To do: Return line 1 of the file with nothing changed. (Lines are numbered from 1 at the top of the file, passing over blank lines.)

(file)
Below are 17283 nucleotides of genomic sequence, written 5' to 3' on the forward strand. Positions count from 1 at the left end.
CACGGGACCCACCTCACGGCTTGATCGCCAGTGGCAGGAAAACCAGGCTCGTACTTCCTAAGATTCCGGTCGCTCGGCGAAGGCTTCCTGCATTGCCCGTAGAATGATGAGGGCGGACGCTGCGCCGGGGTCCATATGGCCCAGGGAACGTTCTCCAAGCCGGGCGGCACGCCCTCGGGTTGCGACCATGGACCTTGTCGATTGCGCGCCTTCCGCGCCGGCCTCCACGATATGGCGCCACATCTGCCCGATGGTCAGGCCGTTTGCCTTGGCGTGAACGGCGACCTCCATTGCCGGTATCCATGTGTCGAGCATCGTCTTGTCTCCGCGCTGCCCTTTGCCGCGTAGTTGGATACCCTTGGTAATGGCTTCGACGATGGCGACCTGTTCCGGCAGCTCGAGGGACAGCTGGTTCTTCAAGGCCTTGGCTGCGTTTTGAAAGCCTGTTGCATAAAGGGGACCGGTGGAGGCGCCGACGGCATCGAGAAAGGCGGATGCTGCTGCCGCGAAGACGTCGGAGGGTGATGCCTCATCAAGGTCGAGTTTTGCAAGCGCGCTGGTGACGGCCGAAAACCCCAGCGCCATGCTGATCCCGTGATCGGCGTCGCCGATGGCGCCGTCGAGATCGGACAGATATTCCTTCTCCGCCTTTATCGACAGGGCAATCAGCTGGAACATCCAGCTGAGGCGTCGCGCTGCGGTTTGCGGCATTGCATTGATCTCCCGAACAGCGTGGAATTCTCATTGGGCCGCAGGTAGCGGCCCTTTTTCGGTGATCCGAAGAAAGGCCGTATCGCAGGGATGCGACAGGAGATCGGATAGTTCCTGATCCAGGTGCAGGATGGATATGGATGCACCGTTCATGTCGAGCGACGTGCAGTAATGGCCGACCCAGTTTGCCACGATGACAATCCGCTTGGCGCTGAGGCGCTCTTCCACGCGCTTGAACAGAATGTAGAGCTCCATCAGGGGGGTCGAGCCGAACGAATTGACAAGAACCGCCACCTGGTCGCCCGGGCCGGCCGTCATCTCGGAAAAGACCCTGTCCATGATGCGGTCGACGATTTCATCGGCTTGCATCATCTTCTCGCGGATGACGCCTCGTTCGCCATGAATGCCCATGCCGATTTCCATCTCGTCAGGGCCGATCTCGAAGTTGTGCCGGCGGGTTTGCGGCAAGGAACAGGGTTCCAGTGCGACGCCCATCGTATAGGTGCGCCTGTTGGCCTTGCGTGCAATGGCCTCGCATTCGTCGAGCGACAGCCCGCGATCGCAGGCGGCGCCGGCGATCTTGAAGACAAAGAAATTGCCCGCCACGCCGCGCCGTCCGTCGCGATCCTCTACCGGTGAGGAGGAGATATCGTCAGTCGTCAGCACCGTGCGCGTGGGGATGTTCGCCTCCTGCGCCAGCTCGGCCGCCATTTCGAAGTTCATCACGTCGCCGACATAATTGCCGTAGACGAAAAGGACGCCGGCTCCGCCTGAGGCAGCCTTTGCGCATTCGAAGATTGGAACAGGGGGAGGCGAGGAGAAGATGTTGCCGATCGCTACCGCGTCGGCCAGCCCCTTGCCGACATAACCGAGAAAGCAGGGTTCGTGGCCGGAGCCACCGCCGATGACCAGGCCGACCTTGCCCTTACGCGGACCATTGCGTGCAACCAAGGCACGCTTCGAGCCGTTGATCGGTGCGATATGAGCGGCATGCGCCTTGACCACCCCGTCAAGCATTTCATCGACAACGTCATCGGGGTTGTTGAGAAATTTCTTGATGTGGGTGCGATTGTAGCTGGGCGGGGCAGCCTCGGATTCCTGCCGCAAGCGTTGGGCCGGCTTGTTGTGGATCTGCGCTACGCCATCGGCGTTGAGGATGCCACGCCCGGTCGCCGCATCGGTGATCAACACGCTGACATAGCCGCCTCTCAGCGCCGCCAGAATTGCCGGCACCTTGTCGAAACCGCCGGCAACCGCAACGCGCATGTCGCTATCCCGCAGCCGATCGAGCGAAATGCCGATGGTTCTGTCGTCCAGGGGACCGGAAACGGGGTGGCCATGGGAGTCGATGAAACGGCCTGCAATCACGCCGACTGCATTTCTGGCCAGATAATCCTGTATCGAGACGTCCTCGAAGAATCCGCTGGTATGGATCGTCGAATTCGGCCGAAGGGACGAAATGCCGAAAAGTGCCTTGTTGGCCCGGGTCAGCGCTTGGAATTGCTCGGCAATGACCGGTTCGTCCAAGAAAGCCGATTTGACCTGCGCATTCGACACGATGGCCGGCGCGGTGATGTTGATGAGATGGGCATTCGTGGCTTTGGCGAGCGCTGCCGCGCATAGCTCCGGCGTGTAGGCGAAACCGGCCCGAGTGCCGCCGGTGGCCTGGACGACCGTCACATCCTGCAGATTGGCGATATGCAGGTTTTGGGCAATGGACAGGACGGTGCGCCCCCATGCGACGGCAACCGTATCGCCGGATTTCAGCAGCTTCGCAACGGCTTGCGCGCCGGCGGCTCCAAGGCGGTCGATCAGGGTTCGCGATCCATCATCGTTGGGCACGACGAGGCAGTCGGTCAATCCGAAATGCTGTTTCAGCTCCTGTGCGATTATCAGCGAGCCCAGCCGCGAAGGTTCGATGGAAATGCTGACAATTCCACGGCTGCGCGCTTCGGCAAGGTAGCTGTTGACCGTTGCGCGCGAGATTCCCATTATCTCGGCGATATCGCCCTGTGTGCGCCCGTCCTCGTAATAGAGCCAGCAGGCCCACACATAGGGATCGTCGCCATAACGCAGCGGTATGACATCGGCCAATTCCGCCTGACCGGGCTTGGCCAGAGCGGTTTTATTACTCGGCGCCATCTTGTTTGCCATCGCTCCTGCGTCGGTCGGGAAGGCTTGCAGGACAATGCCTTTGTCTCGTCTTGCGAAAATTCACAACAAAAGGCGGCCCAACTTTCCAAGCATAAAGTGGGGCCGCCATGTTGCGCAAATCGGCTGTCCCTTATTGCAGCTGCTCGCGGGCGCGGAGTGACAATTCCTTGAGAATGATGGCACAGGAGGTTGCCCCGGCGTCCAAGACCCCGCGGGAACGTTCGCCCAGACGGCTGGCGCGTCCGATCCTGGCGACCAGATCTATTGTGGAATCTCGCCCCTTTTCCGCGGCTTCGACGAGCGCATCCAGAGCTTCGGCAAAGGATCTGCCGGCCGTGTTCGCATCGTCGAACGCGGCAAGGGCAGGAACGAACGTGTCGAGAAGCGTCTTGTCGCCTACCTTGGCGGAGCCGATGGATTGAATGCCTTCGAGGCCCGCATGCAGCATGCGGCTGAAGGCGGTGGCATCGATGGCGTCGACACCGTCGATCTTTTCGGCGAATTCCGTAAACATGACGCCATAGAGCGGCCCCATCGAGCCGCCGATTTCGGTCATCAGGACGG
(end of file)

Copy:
Below are 17283 nucleotides of genomic sequence, written 5' to 3' on the forward strand. Positions count from 1 at the left end.